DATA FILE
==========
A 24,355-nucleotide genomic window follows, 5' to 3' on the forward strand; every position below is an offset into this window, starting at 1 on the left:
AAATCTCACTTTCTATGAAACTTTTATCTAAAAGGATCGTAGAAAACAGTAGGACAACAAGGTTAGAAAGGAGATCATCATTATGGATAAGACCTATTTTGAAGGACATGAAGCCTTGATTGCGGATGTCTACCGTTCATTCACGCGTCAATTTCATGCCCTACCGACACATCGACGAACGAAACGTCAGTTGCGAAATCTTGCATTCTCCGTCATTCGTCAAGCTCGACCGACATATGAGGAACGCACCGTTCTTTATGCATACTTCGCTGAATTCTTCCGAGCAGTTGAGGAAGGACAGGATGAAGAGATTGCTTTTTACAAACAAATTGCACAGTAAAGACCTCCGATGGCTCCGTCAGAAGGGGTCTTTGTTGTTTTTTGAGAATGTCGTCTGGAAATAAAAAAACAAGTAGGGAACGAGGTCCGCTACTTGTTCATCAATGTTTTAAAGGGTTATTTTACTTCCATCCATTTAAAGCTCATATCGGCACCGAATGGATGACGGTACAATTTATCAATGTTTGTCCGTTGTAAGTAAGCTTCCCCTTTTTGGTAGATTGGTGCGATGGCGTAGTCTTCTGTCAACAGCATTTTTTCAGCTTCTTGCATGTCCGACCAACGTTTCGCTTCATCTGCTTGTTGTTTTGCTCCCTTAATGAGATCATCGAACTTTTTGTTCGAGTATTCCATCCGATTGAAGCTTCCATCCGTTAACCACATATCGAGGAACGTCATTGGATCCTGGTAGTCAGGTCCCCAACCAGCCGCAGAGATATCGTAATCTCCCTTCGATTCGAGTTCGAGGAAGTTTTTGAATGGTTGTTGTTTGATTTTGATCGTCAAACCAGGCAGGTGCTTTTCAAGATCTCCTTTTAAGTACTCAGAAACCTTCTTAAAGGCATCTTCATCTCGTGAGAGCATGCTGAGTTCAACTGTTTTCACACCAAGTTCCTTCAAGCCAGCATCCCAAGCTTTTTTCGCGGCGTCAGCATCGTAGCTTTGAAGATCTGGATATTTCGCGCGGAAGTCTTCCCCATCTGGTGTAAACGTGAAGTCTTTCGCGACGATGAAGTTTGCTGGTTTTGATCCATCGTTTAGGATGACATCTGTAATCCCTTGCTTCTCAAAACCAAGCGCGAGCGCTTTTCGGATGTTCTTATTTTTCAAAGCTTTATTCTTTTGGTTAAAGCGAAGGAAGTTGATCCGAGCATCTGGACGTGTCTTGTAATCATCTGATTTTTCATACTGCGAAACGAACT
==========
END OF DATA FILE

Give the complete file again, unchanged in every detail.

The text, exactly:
A 24,355-nucleotide genomic window follows, 5' to 3' on the forward strand; every position below is an offset into this window, starting at 1 on the left:
AAATCTCACTTTCTATGAAACTTTTATCTAAAAGGATCGTAGAAAACAGTAGGACAACAAGGTTAGAAAGGAGATCATCATTATGGATAAGACCTATTTTGAAGGACATGAAGCCTTGATTGCGGATGTCTACCGTTCATTCACGCGTCAATTTCATGCCCTACCGACACATCGACGAACGAAACGTCAGTTGCGAAATCTTGCATTCTCCGTCATTCGTCAAGCTCGACCGACATATGAGGAACGCACCGTTCTTTATGCATACTTCGCTGAATTCTTCCGAGCAGTTGAGGAAGGACAGGATGAAGAGATTGCTTTTTACAAACAAATTGCACAGTAAAGACCTCCGATGGCTCCGTCAGAAGGGGTCTTTGTTGTTTTTTGAGAATGTCGTCTGGAAATAAAAAAACAAGTAGGGAACGAGGTCCGCTACTTGTTCATCAATGTTTTAAAGGGTTATTTTACTTCCATCCATTTAAAGCTCATATCGGCACCGAATGGATGACGGTACAATTTATCAATGTTTGTCCGTTGTAAGTAAGCTTCCCCTTTTTGGTAGATTGGTGCGATGGCGTAGTCTTCTGTCAACAGCATTTTTTCAGCTTCTTGCATGTCCGACCAACGTTTCGCTTCATCTGCTTGTTGTTTTGCTCCCTTAATGAGATCATCGAACTTTTTGTTCGAGTATTCCATCCGATTGAAGCTTCCATCCGTTAACCACATATCGAGGAACGTCATTGGATCCTGGTAGTCAGGTCCCCAACCAGCCGCAGAGATATCGTAATCTCCCTTCGATTCGAGTTCGAGGAAGTTTTTGAATGGTTGTTGTTTGATTTTGATCGTCAAACCAGGCAGGTGCTTTTCAAGATCTCCTTTTAAGTACTCAGAAACCTTCTTAAAGGCATCTTCATCTCGTGAGAGCATGCTGAGTTCAACTGTTTTCACACCAAGTTCCTTCAAGCCAGCATCCCAAGCTTTTTTCGCGGCGTCAGCATCGTAGCTTTGAAGATCTGGATATTTCGCGCGGAAGTCTTCCCCATCTGGTGTAAACGTGAAGTCTTTCGCGACGATGAAGTTTGCTGGTTTTGATCCATCGTTTAGGATGACATCTGTAATCCCTTGCTTCTCAAAACCAAGCGCGAGCGCTTTTCGGATGTTCTTATTTTTCAAAGCTTTATTCTTTTGGTTAAAGCGAAGGAAGTTGATCCGAGCATCTGGACGTGTCTTGTAATCATCTGATTTTTCATACTGCGAAACGAACT